Typically on Sunday mornings, my partner and I love to indulge in watching AntsCanada who is a youtuber who lives in the Philippines who is insanely passionate about ….well you guessed it- ants! It may not come as a surprise to you that I enjoy a good ant documentary however it is unusual that my technology and “inside” boyfriend is arguably more into these ant docos than I am. Watching a clip today, the question of “do ants live on tropical islands?” was asked and with that one question, my mind trailed back to all the times that I have been on tropical islands with ants playing very memorable roles in my stay.

Waking up from a nap in my comfortable wooden bed on Phi Phi Island in Thailand, I found my friend lying belly first on the tiled floor. On a second glance, she was not sleeping but rather totally engrossed in these four ants carrying crumbs along the tiles. When I crouched down next to her to investigate, it seemed as if she had been watching them for a while, hours even, as the ants tried to figure out the complex problem of getting the crumbs through the hole in the tiles to get to where they needed to go, probably back to the nest. Soon I found myself joining her, belly first, wondering how the ants were going to solve this problem as if it was a live reality TV show unfolding in front of us.

In Tzaneen, South Africa, not so much an island but tropical none the less, I was supposed to be watching Vervet monkeys integrate with their new families. As I sat cross legged on the ground, I watched as a line of ants came marching in front of my feet carrying a meal for the nest…a huge cockroach. The cockroach however was not having a good day as it still wiggled and squirmed while it was being devoured alive in some kind of morbid marching ceremony. I was transfixed as this perfect latitudinal rope of ants marched across the ground as if a permanent line was drawn and then- all of a sudden- came to life.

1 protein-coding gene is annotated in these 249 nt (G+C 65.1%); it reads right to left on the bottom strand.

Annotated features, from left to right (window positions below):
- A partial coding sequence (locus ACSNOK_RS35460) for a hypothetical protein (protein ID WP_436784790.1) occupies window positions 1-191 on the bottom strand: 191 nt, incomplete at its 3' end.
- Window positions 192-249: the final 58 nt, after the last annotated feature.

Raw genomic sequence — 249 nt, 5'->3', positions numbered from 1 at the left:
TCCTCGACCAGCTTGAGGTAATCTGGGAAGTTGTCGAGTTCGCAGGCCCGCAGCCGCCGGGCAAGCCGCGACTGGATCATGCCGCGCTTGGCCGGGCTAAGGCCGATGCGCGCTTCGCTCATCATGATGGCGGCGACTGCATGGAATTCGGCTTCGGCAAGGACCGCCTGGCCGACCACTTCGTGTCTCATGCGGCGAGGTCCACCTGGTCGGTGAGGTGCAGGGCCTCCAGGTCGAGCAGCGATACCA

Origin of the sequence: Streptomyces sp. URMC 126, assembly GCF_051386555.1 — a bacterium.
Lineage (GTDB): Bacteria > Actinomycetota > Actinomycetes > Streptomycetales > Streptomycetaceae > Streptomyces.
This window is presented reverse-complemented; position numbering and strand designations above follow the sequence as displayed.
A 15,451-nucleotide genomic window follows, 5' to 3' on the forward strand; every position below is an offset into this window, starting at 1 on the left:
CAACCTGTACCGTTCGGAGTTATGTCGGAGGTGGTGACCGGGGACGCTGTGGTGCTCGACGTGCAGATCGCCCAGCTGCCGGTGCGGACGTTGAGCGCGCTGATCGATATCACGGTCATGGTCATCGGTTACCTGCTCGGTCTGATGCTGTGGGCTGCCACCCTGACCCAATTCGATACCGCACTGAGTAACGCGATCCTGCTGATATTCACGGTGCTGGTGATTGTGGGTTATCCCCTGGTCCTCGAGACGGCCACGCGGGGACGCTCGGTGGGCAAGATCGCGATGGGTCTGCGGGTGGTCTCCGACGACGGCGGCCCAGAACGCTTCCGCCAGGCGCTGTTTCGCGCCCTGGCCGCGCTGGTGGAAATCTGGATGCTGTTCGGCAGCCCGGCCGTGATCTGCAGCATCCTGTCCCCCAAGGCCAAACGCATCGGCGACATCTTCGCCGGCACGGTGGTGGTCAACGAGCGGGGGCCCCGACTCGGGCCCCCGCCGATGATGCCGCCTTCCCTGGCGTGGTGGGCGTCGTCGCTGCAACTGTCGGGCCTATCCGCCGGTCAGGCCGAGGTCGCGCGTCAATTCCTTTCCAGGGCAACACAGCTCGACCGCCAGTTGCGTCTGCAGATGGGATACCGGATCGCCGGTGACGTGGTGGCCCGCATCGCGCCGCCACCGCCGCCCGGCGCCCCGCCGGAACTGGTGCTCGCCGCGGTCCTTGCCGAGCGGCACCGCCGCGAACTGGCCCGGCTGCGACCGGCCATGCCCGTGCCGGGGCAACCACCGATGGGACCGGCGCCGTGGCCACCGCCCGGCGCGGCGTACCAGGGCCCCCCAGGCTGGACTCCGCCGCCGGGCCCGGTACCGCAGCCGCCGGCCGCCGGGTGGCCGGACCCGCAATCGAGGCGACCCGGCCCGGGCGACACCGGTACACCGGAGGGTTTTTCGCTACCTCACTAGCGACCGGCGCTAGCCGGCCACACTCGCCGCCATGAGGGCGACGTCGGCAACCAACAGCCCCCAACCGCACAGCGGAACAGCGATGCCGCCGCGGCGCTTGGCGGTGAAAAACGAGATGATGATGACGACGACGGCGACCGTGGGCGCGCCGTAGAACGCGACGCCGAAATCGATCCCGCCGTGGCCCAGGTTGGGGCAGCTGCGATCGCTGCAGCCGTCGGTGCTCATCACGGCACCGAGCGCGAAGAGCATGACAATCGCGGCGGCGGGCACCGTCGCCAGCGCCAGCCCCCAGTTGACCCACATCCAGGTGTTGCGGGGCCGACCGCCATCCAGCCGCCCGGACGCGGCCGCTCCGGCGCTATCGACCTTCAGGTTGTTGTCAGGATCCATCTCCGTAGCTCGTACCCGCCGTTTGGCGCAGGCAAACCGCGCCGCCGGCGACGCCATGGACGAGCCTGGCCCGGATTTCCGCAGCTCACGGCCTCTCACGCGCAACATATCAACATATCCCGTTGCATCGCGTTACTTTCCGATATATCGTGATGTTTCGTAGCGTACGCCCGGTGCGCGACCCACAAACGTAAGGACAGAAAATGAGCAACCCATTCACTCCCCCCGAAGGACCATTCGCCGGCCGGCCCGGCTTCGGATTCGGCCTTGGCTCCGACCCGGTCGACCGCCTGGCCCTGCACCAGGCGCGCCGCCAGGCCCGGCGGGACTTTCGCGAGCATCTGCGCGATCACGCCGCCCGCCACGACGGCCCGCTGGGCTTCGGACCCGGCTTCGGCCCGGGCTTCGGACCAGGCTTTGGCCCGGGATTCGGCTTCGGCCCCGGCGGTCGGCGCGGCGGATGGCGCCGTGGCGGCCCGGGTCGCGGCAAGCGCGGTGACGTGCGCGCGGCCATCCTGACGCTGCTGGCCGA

Nosy Be, Madagascar was temporarily home to a French man who lived for ants. While we were out researching lemurs, frogs and lizards, he decided he was going to devote his time to the little soldiers of the island. Leading the volunteers into the forest, they groaned knowing the digging they would have to do to set the hundreds of ant traps and then all the siphoning through the ant traps they would have to do to find and identify all the ants that fell in. If you saw a dirty, sore and worn out volunteer that was looking more worse for ware than usual, they would just utter one single word.


I think it is easier than you think to become addicted to ants, as all of those bedraggled volunteers somehow began to appreciate the complex lives that are ants despite all the pain they caused them. I also had this one lecturer during my undergraduate that always gave very passionate lectures about ants and their colonies, and even super colonies that only had one queen but still managed to span across continents.  When my sister was younger and had to sit in on one of my mum’s uni lectures it must have been delivered by the same man because she came home telling the family that university was boring because all they do is talk about ants- she obviously didn’t get the memo that ants are interesting.

Ants are farmers, team players, they have a monarchy and a factory lifestyle with every individual having a purpose within the nest. There are so many good relationships other animals form with ants to make their lives easier or to get protection from other predators. Conversely, ants can themselves be fierce predators by taking out thousands of red crabs on Christmas Island each year. There are spiders that mimic ants, appealing to their way of life and there are ants that look like other creatures…so fantastical are ants that they are shape-shifters, powerful individuals and strong team players.

Watching the ant documentary, I reflected on all the lessons I have learnt from ants. They have taught me to be fiercely independent as well as to make myself an indispensable part of a team. They have taught me to branch out and establish good relations within my community and to not be afraid to make good connections. There is no wonder I have seen so many people in my life sit in awe over such small creatures, because they are hugely interesting and big in personality.



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